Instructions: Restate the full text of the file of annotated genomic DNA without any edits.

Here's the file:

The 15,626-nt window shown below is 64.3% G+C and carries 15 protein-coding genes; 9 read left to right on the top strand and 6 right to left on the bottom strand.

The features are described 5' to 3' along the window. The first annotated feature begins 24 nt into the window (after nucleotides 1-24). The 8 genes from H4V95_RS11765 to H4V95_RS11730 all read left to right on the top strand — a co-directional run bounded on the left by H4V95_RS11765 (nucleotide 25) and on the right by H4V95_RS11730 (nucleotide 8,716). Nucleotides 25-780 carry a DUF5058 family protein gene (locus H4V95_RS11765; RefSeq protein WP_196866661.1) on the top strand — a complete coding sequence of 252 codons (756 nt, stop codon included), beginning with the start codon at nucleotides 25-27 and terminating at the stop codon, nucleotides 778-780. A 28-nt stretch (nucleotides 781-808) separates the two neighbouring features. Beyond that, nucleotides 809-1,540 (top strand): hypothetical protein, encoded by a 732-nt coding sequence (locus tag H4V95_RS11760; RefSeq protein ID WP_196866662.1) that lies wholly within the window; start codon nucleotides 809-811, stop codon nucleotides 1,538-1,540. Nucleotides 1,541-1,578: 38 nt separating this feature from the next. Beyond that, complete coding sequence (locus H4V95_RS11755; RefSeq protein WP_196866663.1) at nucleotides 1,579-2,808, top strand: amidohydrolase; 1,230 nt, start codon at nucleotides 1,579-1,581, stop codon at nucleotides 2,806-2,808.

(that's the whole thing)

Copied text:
The 15,626-nt window shown below is 64.3% G+C and carries 15 protein-coding genes; 9 read left to right on the top strand and 6 right to left on the bottom strand.

The features are described 5' to 3' along the window. The first annotated feature begins 24 nt into the window (after nucleotides 1-24). The 8 genes from H4V95_RS11765 to H4V95_RS11730 all read left to right on the top strand — a co-directional run bounded on the left by H4V95_RS11765 (nucleotide 25) and on the right by H4V95_RS11730 (nucleotide 8,716). Nucleotides 25-780 carry a DUF5058 family protein gene (locus H4V95_RS11765; RefSeq protein WP_196866661.1) on the top strand — a complete coding sequence of 252 codons (756 nt, stop codon included), beginning with the start codon at nucleotides 25-27 and terminating at the stop codon, nucleotides 778-780. A 28-nt stretch (nucleotides 781-808) separates the two neighbouring features. Beyond that, nucleotides 809-1,540 (top strand): hypothetical protein, encoded by a 732-nt coding sequence (locus tag H4V95_RS11760; RefSeq protein ID WP_196866662.1) that lies wholly within the window; start codon nucleotides 809-811, stop codon nucleotides 1,538-1,540. Nucleotides 1,541-1,578: 38 nt separating this feature from the next. Beyond that, complete coding sequence (locus H4V95_RS11755; RefSeq protein WP_196866663.1) at nucleotides 1,579-2,808, top strand: amidohydrolase; 1,230 nt, start codon at nucleotides 1,579-1,581, stop codon at nucleotides 2,806-2,808.